In the end, the choice between free screenings to Boy and The Girl Who Played with Fire was made for me. It took me so long to post my homework (from my writing course) that by the time I was done, the only feasible option was Boy (which was playing at a closer venue).
So how was the highest grossing New Zealand film of all-time? Surely all those Kiwis can’t be wrong, right?
Well, in my humble opinion, Boy is not as mind-blowing as some might expect, but for a low budget New Zealand comedy-drama by a second-time writer-director (Taika Waititi, who was nominated for an Oscar for his 2003 short film, Two Cars, One Night), it’s about as good as it could have been. Boy is fresh, original, imaginative, quirky, funny, and ultimately poignant without being manipulative. And that’s extremely rare for a film these days.
Set in 1984 rural New Zealand, affable eleven-year-old “Boy” (James Rolleston) lives on a farm with his grandmother, his little brother Rocky, a goat, and a bunch of little cousins. When Boy’s gran leaves town to attend a funeral, Boy is left in charge of the family, but his life is turned upside down when his father (Taika Waititi), Boy’s biggest hero apart from Michael Jackson, returns from prison.
That may sound like a somewhat grim tale, but Boy is a coming-of-age film full of life and laughs. There are some subtle stabs the problematic indigenous culture in New Zealand, but for the most part, Boy has a lighthearted tone that at times borders on farcical. The jokes, which start off fast and furious, are predominantly verbal gaffs and slapstick gags related to the imagination/innocence/stupidity of the characters. As such, they do get a bit stale after a while, but to Waititi’s credit, he skillfully shifts the film’s tone towards drama in the second half, and by the end you may find yourself strangely moved.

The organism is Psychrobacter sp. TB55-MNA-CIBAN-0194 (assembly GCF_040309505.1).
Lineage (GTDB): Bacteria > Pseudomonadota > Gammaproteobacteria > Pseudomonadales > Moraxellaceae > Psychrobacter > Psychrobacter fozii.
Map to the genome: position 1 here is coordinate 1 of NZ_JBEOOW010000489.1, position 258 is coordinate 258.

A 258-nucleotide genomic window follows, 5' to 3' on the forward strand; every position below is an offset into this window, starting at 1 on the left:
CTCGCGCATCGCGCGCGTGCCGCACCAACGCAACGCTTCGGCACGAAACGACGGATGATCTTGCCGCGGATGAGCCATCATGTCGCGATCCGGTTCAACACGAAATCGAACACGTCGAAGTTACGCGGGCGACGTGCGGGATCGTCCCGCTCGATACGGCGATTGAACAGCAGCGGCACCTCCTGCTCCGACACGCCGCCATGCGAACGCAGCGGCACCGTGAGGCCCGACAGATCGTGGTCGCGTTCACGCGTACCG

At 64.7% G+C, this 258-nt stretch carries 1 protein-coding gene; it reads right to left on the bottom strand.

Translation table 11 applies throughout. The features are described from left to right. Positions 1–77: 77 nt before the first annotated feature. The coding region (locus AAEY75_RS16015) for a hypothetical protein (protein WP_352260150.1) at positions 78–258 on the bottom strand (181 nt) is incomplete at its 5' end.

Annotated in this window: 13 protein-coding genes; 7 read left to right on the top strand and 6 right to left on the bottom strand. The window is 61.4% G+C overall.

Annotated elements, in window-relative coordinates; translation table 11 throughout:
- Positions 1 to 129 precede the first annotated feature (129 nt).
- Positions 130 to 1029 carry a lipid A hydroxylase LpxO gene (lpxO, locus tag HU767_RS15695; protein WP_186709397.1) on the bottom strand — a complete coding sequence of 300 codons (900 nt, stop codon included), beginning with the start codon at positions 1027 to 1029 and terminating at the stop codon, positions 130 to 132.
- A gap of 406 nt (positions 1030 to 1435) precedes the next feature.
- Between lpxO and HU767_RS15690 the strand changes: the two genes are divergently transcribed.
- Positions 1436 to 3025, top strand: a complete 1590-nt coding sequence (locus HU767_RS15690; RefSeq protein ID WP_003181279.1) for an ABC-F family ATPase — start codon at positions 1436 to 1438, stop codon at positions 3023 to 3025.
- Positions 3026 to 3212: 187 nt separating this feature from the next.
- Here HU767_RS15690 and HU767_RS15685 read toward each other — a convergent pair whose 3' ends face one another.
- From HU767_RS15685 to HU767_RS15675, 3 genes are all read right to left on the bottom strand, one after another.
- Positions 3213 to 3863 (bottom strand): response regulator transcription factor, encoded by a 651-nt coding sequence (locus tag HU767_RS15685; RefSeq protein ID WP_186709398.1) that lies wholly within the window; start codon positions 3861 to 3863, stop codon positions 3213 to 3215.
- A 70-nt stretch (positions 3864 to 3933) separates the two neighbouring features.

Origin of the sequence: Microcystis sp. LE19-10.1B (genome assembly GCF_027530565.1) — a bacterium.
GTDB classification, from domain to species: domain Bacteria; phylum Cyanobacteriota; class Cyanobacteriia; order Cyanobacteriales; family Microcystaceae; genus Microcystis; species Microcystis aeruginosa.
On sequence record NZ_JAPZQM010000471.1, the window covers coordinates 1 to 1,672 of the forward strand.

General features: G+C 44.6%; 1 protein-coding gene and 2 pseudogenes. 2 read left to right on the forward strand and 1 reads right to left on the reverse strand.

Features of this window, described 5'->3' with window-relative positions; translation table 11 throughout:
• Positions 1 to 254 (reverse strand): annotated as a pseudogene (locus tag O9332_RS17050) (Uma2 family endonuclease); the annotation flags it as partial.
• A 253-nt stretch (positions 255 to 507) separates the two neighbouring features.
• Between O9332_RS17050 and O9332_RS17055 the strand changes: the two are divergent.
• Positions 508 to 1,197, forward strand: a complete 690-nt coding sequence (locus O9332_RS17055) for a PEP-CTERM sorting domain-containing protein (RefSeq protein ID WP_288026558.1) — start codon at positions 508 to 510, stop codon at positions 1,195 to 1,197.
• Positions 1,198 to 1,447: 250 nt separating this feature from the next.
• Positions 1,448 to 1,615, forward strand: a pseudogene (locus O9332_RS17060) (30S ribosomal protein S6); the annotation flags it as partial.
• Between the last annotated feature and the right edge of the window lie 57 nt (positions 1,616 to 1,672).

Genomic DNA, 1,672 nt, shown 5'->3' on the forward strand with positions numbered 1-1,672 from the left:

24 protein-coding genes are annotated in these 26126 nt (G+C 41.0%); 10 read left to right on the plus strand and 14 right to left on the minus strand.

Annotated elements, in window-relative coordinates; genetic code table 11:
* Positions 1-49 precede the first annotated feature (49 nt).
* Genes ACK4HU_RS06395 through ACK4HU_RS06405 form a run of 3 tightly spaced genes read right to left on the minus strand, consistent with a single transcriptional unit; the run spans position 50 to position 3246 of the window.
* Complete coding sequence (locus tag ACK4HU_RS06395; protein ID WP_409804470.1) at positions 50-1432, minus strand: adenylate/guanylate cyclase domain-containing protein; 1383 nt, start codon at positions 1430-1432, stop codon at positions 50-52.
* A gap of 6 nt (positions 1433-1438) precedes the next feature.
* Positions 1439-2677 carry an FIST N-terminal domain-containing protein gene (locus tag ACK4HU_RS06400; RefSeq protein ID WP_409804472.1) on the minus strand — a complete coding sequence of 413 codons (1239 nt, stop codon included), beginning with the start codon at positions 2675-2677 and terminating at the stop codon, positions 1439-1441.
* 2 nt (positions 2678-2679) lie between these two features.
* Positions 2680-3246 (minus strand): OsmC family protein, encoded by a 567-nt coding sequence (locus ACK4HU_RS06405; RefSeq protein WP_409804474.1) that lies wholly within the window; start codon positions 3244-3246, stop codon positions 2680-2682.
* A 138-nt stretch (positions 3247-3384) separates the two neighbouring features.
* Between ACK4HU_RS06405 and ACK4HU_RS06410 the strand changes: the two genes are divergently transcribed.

One of the main reasons Boy works so well is young James Rolleston, a first-timer who has turned out to be a remarkable revelation. He carries the film from start to finish without a bit of self-consciousness. He makes Boy a real and immensely likable kid who just wants to be loved and connect with his father. Based on this performance and his looks alone, Rolleston appears destined for stardom.
Having talked the film up so much, I should remind readers to keep their expectations in check. There are some slower moments and not every scene is captivating. A few of the gags don’t necessarily work. But Boy should be enjoyed for what it is — a simple and unambitious film (by Hollywood standards) focused on characters and relationships. It’s a different type of experience to your brainless Hollywood blockbusters (many would say thankfully). It’s also completely different to those heavy dramas that drain you emotionally or those crazy comedies that bust your gut. It’s just 88 minutes of exceptionally well-made light entertainment.
3.5 stars out of 5
[This might be a strange comparison, but in some ways Boy reminds me of the highest grossing Taiwanese film of all time, Cape No. 7 (2006) — both small, simple comedy-dramas that struck a chord with the locals and ended up exceeding all box-office expectations.]